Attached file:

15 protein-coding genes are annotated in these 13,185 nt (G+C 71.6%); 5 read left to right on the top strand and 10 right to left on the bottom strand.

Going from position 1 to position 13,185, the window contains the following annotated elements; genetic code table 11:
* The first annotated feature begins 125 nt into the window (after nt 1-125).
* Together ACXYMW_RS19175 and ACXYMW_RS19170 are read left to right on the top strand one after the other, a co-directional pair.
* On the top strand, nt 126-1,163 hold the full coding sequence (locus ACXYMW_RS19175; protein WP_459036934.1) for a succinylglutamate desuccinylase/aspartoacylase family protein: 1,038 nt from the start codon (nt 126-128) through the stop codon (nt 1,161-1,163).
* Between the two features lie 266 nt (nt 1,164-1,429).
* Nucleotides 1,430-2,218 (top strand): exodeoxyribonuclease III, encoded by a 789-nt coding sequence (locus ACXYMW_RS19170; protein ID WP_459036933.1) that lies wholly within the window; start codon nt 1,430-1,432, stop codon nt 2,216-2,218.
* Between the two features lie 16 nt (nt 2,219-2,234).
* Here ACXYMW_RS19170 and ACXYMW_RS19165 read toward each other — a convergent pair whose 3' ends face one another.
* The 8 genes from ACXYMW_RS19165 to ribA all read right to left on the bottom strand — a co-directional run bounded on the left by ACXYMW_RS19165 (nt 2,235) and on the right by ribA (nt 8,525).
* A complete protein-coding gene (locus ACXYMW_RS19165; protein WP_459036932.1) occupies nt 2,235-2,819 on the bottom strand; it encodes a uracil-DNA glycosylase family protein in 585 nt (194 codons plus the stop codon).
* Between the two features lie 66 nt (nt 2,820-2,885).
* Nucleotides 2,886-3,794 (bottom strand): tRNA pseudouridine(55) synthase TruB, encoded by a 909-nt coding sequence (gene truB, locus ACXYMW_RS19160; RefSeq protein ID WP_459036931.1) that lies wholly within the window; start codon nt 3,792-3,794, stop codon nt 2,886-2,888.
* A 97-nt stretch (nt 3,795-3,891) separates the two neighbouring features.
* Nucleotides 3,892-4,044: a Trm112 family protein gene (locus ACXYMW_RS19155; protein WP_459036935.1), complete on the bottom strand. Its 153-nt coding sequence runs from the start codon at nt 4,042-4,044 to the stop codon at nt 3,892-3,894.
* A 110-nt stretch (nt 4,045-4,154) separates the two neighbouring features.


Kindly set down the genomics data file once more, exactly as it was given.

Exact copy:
15 protein-coding genes are annotated in these 13,185 nt (G+C 71.6%); 5 read left to right on the top strand and 10 right to left on the bottom strand.

Going from position 1 to position 13,185, the window contains the following annotated elements; genetic code table 11:
* The first annotated feature begins 125 nt into the window (after nt 1-125).
* Together ACXYMW_RS19175 and ACXYMW_RS19170 are read left to right on the top strand one after the other, a co-directional pair.
* On the top strand, nt 126-1,163 hold the full coding sequence (locus ACXYMW_RS19175; protein WP_459036934.1) for a succinylglutamate desuccinylase/aspartoacylase family protein: 1,038 nt from the start codon (nt 126-128) through the stop codon (nt 1,161-1,163).
* Between the two features lie 266 nt (nt 1,164-1,429).
* Nucleotides 1,430-2,218 (top strand): exodeoxyribonuclease III, encoded by a 789-nt coding sequence (locus ACXYMW_RS19170; protein ID WP_459036933.1) that lies wholly within the window; start codon nt 1,430-1,432, stop codon nt 2,216-2,218.
* Between the two features lie 16 nt (nt 2,219-2,234).
* Here ACXYMW_RS19170 and ACXYMW_RS19165 read toward each other — a convergent pair whose 3' ends face one another.
* The 8 genes from ACXYMW_RS19165 to ribA all read right to left on the bottom strand — a co-directional run bounded on the left by ACXYMW_RS19165 (nt 2,235) and on the right by ribA (nt 8,525).
* A complete protein-coding gene (locus ACXYMW_RS19165; protein WP_459036932.1) occupies nt 2,235-2,819 on the bottom strand; it encodes a uracil-DNA glycosylase family protein in 585 nt (194 codons plus the stop codon).
* Between the two features lie 66 nt (nt 2,820-2,885).
* Nucleotides 2,886-3,794 (bottom strand): tRNA pseudouridine(55) synthase TruB, encoded by a 909-nt coding sequence (gene truB, locus ACXYMW_RS19160; RefSeq protein ID WP_459036931.1) that lies wholly within the window; start codon nt 3,792-3,794, stop codon nt 2,886-2,888.
* A 97-nt stretch (nt 3,795-3,891) separates the two neighbouring features.
* Nucleotides 3,892-4,044: a Trm112 family protein gene (locus ACXYMW_RS19155; protein WP_459036935.1), complete on the bottom strand. Its 153-nt coding sequence runs from the start codon at nt 4,042-4,044 to the stop codon at nt 3,892-3,894.
* A 110-nt stretch (nt 4,045-4,154) separates the two neighbouring features.